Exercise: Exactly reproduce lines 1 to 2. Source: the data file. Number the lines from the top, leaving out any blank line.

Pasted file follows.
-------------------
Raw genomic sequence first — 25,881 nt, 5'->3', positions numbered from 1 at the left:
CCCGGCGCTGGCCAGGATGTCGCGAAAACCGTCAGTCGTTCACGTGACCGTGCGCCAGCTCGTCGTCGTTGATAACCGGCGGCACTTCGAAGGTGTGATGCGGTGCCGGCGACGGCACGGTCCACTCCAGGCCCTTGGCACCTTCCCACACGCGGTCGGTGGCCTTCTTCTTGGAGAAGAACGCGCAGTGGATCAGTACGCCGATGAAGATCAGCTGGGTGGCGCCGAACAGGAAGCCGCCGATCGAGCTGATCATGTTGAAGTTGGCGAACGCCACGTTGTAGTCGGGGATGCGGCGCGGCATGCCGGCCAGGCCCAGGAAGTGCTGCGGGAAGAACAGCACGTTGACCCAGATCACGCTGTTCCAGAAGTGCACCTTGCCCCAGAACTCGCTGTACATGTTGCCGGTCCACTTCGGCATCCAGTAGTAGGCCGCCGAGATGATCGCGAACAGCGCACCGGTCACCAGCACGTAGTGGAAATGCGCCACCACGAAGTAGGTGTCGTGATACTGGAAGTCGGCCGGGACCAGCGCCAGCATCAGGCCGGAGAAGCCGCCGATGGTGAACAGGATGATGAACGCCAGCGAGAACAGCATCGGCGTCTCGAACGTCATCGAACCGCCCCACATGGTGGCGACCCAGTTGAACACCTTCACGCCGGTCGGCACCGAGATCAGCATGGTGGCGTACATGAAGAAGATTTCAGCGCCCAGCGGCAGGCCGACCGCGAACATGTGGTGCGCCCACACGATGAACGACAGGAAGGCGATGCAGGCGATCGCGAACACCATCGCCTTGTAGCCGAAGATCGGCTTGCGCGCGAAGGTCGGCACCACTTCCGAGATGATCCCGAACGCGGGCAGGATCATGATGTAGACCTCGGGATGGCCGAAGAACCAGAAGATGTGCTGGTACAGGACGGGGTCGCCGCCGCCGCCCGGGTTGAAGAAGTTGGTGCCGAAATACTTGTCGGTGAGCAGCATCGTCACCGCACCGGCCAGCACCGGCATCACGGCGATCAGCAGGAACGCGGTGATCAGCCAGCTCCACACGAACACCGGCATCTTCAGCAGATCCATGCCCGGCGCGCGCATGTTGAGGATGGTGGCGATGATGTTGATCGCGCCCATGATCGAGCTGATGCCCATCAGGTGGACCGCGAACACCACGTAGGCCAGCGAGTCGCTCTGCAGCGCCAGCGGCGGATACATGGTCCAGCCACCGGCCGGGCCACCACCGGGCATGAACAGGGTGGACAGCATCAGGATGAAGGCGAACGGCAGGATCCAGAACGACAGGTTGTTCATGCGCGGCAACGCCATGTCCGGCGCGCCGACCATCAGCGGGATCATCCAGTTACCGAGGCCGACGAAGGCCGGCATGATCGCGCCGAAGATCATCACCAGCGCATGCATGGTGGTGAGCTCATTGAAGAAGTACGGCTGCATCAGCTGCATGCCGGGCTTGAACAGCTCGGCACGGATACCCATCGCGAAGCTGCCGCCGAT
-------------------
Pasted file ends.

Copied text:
Raw genomic sequence first — 25,881 nt, 5'->3', positions numbered from 1 at the left:
CCCGGCGCTGGCCAGGATGTCGCGAAAACCGTCAGTCGTTCACGTGACCGTGCGCCAGCTCGTCGTCGTTGATAACCGGCGGCACTTCGAAGGTGTGATGCGGTGCCGGCGACGGCACGGTCCACTCCAGGCCCTTGGCACCTTCCCACACGCGGTCGGTGGCCTTCTTCTTGGAGAAGAACGCGCAGTGGATCAGTACGCCGATGAAGATCAGCTGGGTGGCGCCGAACAGGAAGCCGCCGATCGAGCTGATCATGTTGAAGTTGGCGAACGCCACGTTGTAGTCGGGGATGCGGCGCGGCATGCCGGCCAGGCCCAGGAAGTGCTGCGGGAAGAACAGCACGTTGACCCAGATCACGCTGTTCCAGAAGTGCACCTTGCCCCAGAACTCGCTGTACATGTTGCCGGTCCACTTCGGCATCCAGTAGTAGGCCGCCGAGATGATCGCGAACAGCGCACCGGTCACCAGCACGTAGTGGAAATGCGCCACCACGAAGTAGGTGTCGTGATACTGGAAGTCGGCCGGGACCAGCGCCAGCATCAGGCCGGAGAAGCCGCCGATGGTGAACAGGATGATGAACGCCAGCGAGAACAGCATCGGCGTCTCGAACGTCATCGAACCGCCCCACATGGTGGCGACCCAGTTGAACACCTTCACGCCGGTCGGCACCGAGATCAGCATGGTGGCGTACATGAAGAAGATTTCAGCGCCCAGCGGCAGGCCGACCGCGAACATGTGGTGCGCCCACACGATGAACGACAGGAAGGCGATGCAGGCGATCGCGAACACCATCGCCTTGTAGCCGAAGATCGGCTTGCGCGCGAAGGTCGGCACCACTTCCGAGATGATCCCGAACGCGGGCAGGATCATGATGTAGACCTCGGGATGGCCGAAGAACCAGAAGATGTGCTGGTACAGGACGGGGTCGCCGCCGCCGCCCGGGTTGAAGAAGTTGGTGCCGAAATACTTGTCGGTGAGCAGCATCGTCACCGCACCGGCCAGCACCGGCATCACGGCGATCAGCAGGAACGCGGTGATCAGCCAGCTCCACACGAACACCGGCATCTTCAGCAGATCCATGCCCGGCGCGCGCATGTTGAGGATGGTGGCGATGATGTTGATCGCGCCCATGATCGAGCTGATGCCCATCAGGTGGACCGCGAACACCACGTAGGCCAGCGAGTCGCTCTGCAGCGCCAGCGGCGGATACATGGTCCAGCCACCGGCCGGGCCACCACCGGGCATGAACAGGGTGGACAGCATCAGGATGAAGGCGAACGGCAGGATCCAGAACGACAGGTTGTTCATGCGCGGCAACGCCATGTCCGGCGCGCCGACCATCAGCGGGATCATCCAGTTACCGAGGCCGACGAAGGCCGGCATGATCGCGCCGAAGATCATCACCAGCGCATGCATGGTGGTGAGCTCATTGAAGAAGTACGGCTGCATCAGCTGCATGCCGGGCTTGAACAGCTCGGCACGGATACCCATCGCGAAGCTGCCGCCGAT